(The Center Square) – A new guidance issued by the Texas Attorney General’s Office says that local and county orders cannot prohibit religious organizations from holding in-person worship services.
While churches were prohibited from holding services on Good Friday and Easter Sunday, Muslims will not be prohibited from gathering for one of their most important holidays, Ramadan, which begins on Friday.
Judges in Dallas and Harris counties prohibited houses of worship from congregating after Gov. Greg Abbott’s initial executive order mandated that they hold online services. Most churches have complied, but as Texas continues to post record low coronavirus numbers and record high unemployment, some Christian leaders have said enough is enough.
Houston-based CEO of a Texas medical company, Dr. Steven Hotze, along with four pastors and U.S. Rep. Tom DeLay, sued Harris County Judge Lina Hidalgo for an order she issued mandating all non-essential businesses to close, including churches.
After several announcements that Abbott might be reopening the economy, Pastor Steve Riggle, who leads Grace Community Church in the Woodlands, posted a video message on Facebook, urging the governor and state officials to reopen Texas.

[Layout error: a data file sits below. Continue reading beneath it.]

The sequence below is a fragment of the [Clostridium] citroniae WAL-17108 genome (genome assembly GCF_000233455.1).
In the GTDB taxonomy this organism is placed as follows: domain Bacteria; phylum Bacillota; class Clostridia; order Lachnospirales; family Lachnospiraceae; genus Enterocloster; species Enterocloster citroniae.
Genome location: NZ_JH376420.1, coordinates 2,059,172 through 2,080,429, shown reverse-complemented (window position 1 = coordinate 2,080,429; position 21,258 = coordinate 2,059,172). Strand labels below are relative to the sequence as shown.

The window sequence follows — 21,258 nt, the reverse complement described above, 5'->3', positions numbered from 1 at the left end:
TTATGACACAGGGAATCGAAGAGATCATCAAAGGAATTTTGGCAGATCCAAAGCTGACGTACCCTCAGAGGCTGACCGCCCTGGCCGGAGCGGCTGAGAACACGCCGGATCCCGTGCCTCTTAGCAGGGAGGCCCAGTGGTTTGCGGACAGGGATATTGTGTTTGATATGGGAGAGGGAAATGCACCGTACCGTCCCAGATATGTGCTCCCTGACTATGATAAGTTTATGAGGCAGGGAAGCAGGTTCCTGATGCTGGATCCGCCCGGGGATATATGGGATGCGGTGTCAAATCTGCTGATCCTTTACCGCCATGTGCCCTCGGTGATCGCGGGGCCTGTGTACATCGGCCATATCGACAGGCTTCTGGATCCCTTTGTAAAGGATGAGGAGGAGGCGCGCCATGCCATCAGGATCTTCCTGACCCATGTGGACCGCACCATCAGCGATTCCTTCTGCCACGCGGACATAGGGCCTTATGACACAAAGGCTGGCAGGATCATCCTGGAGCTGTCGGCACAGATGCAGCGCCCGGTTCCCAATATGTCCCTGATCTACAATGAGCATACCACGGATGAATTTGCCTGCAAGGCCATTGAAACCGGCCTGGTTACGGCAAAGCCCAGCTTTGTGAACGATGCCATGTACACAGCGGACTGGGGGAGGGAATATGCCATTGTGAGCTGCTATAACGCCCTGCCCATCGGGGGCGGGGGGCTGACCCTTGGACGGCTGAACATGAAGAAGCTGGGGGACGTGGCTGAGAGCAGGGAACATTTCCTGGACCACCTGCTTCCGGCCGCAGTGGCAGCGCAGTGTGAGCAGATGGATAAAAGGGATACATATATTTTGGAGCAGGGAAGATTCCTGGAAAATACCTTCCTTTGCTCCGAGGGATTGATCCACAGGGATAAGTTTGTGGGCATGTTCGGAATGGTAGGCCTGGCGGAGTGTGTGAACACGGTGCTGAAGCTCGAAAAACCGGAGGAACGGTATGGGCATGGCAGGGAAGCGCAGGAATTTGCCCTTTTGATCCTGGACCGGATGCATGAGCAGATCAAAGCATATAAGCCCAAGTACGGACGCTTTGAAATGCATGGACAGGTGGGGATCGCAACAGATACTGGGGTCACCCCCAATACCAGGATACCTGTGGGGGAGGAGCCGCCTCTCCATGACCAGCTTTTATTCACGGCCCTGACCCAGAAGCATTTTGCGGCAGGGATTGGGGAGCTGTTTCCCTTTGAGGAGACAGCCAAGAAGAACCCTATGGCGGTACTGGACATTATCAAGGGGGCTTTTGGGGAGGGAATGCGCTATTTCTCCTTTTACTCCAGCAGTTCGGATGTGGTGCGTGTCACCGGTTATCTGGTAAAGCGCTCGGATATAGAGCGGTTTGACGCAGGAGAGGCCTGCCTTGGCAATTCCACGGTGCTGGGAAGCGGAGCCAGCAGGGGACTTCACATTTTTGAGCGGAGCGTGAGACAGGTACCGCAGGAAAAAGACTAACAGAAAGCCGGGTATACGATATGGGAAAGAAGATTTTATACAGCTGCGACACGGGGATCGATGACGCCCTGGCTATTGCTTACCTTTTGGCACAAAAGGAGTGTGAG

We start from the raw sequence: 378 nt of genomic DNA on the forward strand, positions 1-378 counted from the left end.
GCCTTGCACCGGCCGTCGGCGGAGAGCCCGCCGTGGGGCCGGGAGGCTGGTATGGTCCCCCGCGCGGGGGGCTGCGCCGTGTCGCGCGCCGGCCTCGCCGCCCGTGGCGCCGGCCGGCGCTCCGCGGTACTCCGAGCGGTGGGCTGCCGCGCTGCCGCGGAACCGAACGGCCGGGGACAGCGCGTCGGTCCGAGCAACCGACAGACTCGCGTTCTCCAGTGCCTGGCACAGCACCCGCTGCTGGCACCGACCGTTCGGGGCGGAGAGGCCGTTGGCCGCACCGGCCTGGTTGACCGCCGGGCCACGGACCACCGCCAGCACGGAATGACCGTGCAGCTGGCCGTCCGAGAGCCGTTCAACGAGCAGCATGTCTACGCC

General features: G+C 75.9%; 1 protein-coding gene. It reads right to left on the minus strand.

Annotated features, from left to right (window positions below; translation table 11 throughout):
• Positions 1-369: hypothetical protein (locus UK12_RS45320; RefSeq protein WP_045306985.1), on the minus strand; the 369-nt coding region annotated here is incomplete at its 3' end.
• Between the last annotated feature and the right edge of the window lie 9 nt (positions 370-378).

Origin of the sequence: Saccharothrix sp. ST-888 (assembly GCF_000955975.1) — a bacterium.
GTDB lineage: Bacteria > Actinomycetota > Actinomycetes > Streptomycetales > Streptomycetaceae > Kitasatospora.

“We have been patient, even though every projection of the impact of the coronavirus has been grossly wrong,” he said. “We were told to flatten the curve because there was no cure, even though a very small number actually die from the virus in comparison with the population and other diseases and causes of death we live with on a daily basis.”
According to State Department of Health Services (DSHS), as of April 17, .0055 or half of one percent of Texas residents have tested for COVID-19, roughly 169,536 people out of 29 million, and among them .0006 or 6/100 of one percent have tested positive.
Yet in the month of March, more people filed for unemployment in Texas than those who filed during the entire year in 2019 ...